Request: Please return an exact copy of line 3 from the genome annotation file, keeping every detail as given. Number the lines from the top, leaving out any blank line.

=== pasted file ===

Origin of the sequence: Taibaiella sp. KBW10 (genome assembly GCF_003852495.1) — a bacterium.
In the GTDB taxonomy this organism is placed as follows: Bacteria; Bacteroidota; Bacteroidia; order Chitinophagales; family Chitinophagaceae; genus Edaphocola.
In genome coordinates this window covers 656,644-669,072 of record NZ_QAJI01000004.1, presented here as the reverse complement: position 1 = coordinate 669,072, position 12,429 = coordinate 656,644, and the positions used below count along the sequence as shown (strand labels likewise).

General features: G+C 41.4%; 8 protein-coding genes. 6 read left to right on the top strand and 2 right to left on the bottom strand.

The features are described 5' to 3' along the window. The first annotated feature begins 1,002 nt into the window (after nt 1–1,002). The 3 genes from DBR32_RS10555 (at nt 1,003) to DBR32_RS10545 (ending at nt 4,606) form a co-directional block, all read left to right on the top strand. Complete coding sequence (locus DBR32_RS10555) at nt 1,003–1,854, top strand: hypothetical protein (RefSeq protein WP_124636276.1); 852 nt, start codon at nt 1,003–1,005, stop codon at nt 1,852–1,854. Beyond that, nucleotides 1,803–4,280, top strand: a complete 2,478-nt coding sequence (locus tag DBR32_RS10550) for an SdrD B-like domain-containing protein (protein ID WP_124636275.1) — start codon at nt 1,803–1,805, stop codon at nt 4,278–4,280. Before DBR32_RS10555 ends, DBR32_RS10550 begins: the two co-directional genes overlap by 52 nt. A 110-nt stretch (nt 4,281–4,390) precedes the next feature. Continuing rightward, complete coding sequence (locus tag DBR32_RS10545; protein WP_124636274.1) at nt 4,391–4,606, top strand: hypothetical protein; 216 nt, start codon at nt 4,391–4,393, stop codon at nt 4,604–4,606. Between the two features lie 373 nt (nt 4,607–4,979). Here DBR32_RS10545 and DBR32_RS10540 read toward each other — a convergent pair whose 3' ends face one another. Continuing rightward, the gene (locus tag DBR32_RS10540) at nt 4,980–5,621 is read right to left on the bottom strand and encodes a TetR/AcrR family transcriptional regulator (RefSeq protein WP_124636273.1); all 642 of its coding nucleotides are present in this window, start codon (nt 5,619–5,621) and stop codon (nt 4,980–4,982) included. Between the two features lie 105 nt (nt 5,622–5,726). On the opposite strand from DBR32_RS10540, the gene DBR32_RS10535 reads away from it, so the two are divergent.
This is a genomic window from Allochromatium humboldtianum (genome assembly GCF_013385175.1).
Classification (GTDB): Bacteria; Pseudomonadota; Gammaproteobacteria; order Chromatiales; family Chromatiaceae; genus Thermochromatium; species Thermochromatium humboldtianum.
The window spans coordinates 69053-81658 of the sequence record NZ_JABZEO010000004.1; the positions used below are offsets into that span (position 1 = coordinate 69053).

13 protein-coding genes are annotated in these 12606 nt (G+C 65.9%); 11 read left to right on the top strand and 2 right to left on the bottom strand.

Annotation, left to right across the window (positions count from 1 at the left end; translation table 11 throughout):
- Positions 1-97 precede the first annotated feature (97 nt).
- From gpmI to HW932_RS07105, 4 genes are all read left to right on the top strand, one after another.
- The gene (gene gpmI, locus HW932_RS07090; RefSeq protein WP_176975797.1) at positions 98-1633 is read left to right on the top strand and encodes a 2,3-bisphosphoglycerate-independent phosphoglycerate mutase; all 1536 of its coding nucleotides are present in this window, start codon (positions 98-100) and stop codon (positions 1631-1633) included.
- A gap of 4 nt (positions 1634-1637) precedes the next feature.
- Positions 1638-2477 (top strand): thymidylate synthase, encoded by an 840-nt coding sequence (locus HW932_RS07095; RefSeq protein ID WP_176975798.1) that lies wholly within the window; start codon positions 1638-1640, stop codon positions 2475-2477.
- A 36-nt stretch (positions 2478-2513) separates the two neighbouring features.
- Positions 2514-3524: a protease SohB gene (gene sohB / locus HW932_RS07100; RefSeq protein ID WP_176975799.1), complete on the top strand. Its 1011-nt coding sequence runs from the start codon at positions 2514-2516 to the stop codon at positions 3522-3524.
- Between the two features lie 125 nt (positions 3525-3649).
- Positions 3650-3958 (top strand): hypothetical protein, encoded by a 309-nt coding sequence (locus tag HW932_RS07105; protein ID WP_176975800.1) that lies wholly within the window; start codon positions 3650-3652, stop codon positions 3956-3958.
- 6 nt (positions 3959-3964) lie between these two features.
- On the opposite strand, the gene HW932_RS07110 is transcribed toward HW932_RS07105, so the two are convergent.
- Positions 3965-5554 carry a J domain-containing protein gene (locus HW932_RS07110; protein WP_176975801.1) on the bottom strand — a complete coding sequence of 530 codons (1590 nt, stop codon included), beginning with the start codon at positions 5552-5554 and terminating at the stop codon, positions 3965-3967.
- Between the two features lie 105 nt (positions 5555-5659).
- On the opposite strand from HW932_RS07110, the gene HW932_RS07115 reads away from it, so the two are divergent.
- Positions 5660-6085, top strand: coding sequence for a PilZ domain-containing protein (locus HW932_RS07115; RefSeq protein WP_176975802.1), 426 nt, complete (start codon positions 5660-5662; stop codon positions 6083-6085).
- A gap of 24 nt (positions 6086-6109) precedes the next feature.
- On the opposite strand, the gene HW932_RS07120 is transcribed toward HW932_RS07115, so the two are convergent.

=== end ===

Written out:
In genome coordinates this window covers 656,644-669,072 of record NZ_QAJI01000004.1, presented here as the reverse complement: position 1 = coordinate 669,072, position 12,429 = coordinate 656,644, and the positions used below count along the sequence as shown (strand labels likewise).